he owners of this home loved the colorful character of the original kitchen and the simple charm of their post-war cottage. But the useful life of the 50’s-era kitchen had all but been used up and the compartmentalized floor plan made it difficult to host family gatherings.
The homeowners wanted the new kitchen to maintain the character of the original while providing for their current needs as well as the possibility of aging in place. This meant that the wall between the dining room and kitchen had to be opened up to improve the work triangle and to make it easier to get around in the busiest part of the house. The design solution also included an addition of less than 150 square feet. This small amount of additional space allowed room for an island with seating for three, an indoor laundry center and a pantry.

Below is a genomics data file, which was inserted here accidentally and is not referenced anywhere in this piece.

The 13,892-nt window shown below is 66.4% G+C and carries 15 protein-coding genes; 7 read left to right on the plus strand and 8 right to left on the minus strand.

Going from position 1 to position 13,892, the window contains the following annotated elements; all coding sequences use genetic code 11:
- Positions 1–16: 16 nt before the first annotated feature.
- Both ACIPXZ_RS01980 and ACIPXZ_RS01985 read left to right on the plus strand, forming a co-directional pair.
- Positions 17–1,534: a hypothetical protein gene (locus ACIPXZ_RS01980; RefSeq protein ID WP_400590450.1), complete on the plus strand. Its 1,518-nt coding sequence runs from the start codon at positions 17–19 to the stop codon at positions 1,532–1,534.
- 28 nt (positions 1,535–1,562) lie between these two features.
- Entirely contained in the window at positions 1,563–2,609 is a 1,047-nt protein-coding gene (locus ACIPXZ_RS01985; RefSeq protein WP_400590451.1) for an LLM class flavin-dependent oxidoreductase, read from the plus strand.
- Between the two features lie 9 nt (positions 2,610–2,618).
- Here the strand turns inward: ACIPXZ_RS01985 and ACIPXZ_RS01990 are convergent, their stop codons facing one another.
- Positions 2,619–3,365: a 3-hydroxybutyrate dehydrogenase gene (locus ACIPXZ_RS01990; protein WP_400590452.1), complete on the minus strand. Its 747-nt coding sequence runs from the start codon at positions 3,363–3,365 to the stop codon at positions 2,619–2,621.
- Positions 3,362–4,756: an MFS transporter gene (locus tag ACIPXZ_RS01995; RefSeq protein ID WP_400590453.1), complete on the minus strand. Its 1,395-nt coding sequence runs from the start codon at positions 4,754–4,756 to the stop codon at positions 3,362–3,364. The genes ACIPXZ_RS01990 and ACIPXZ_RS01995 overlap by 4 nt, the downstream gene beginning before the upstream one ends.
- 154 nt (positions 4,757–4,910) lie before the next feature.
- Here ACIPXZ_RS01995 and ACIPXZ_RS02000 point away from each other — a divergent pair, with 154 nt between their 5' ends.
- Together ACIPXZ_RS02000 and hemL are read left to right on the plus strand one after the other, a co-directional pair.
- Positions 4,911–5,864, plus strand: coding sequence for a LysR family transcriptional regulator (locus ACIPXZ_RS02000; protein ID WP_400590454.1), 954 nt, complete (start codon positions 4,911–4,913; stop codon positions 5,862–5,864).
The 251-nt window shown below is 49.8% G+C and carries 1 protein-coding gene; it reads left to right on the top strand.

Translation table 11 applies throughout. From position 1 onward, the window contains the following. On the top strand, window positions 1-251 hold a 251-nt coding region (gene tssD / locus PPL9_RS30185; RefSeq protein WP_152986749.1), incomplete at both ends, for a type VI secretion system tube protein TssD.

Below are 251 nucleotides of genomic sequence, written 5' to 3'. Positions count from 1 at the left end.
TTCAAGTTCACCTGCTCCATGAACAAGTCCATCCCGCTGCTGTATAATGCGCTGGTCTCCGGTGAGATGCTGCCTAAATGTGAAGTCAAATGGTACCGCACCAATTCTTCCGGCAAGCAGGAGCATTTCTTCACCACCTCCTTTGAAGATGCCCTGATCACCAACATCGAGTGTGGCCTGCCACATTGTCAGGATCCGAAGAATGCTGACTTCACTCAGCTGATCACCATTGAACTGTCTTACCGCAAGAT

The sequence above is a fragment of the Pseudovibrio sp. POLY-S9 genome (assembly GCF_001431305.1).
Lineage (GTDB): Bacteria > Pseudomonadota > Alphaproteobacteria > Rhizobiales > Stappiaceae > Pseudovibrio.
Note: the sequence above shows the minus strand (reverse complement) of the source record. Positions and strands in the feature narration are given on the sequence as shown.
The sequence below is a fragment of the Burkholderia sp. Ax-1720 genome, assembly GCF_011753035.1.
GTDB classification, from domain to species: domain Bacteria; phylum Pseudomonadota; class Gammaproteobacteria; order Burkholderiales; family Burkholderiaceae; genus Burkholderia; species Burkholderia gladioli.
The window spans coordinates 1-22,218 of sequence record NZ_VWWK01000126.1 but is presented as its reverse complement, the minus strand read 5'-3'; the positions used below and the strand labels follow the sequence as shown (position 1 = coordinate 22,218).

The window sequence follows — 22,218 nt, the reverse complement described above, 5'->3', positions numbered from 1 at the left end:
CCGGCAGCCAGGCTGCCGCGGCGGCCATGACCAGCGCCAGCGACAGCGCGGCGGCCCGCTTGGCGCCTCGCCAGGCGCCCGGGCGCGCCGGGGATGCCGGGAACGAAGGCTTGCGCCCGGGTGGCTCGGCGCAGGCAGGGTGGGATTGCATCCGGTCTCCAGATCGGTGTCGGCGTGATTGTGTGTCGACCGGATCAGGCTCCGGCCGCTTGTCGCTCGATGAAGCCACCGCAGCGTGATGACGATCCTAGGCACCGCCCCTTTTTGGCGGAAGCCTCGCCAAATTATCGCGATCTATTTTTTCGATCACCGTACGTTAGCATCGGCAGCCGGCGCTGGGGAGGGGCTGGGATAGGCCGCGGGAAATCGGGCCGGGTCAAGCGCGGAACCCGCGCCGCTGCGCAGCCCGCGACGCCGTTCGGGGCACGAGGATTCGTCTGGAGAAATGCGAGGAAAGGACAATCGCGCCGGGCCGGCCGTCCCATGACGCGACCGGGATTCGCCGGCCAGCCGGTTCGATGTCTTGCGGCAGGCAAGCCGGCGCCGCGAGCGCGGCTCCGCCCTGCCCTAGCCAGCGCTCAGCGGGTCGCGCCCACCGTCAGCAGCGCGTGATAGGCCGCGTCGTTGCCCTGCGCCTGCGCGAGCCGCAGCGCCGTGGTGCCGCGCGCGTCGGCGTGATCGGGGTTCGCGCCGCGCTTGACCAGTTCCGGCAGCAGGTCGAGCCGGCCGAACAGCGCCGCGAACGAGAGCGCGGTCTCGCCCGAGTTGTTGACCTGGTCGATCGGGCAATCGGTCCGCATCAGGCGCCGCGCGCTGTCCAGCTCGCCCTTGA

The new kitchen functions like a modern kitchen but is built around a vintage Wedgewood stove. This refurbished appliance is flanked by backsplash-height windows to allow afternoon light and to catch the Delta Breeze. The open plan also improves sightlines to the garden beyond the new sink location. The tangerine-orange pantry ties in with the brightly colored dishware in the glass front upper cabinets.
As a way of preserving the history of the house, the original ceiling light fixtures were re-wired to meet current energy codes and reinstalled above the island to shine over many more meals and celebrations.